Child physical punishment still common – Expert Reaction

New data from more than 700 Kiwis suggests physical discipline of children by parents dropped between 2002 and 2017.

However, the study authors say the practice remains fairly common, even after the 2007 anti-smacking law came into place, and they call for more effort to promote child-friendly parenting techniques.

The SMC asked experts to comment on the research.

Dr Melanie Woodfield, Clinical Psychologist, Health Research Council Fellow – The Werry Centre for infant, child and adolescent mental health, Department of Psychological Medicine, University of Auckland, comments:

“Most parents don’t start the day intending to strike their child. Yet the latest paper from the internationally-regarded Christchurch longitudinal study suggests physical punishment is still used by a subset of parents. Encouragingly though, the overall trend is downward.

“There’s no ‘them’ and ‘us’ here. Many parents of young children occasionally experience a fleeting thought or an urge to hit their child. Parenting young children is one of the more stressful phases of the family life cycle. Sleep deprivation, lack of partner support, child temperament or special needs, parental low mood or isolation, along with financial or relational stress, provide fertile ground for these thoughts or urges.

“Other processes, such as developmentally-inappropriate expectations of children (“he should know better by now”) or attributing malicious intent to behaviour that may actually be developmentally normal (“she spilled it on purpose”), can also factor in.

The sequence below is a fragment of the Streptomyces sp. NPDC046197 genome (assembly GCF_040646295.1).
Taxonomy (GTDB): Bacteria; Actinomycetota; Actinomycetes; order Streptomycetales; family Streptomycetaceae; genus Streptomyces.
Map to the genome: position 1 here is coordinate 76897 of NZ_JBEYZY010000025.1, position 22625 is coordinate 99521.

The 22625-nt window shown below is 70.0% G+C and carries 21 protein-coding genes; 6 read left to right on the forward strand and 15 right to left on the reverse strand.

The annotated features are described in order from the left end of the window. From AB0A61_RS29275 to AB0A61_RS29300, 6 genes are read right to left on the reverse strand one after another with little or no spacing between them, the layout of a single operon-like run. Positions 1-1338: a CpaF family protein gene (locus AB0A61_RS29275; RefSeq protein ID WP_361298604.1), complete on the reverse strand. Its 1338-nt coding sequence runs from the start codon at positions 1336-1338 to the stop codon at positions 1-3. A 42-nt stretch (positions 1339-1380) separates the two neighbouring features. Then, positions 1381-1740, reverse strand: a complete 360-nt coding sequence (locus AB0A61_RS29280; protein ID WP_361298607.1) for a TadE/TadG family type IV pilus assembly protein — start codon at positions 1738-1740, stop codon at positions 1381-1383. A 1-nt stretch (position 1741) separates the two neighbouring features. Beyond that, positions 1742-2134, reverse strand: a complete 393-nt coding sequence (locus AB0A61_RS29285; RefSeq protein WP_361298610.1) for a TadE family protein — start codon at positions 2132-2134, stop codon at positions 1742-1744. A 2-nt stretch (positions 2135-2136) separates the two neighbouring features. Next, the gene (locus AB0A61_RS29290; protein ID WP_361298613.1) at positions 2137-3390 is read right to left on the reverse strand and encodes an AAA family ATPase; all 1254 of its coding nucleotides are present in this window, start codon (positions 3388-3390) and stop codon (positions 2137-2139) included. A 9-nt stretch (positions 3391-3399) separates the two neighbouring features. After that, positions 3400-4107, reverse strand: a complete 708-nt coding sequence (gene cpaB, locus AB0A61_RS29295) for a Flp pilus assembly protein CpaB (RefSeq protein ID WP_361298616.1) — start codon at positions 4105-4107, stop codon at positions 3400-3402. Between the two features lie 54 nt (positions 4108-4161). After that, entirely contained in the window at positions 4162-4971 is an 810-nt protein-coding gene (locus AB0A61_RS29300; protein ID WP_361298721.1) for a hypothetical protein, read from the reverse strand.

“Usually, after a thought or urge to hit a child, emotion regulation, self-control, and inhibition mean the urge passes – and the parent instead chooses another response. However, where parents are chronically stressed, overwhelmed, isolated, unsupported or have pre-existing difficulties with emotion regulation, this process of inhibition may be compromised.

“The paper reports data suggesting younger parents were more likely to use physical punishment. Younger parents may have fewer response strategies, smaller parent networks or fewer natural opportunities to reflect on how they approach their child’s challenging behaviour. In this study, they were also more likely to have experienced abuse or family violence themselves in childhood.

“There will be a proportion of parents who – rather than a heat-of-the-moment impulse – actually intend to punish their child physically. Some parents mistakenly feel that other strategies “don’t work”, or are letting the child “get away with” misbehaviour. Unfortunately this is a misunderstanding. To discipline is to teach. And a child who is fearful or under threat is not well placed to learn.

“The authors recommend tailored individual programmes for vulnerable parents, and wider population-level discussions and initiatives to promote safe and effective parenting behaviour. These programmes and initiatives are already available in New Zealand, and the challenge now is to make these more accessible to those in need, and to continue to reduce the stigma associated with asking for help.”

No conflict of interest.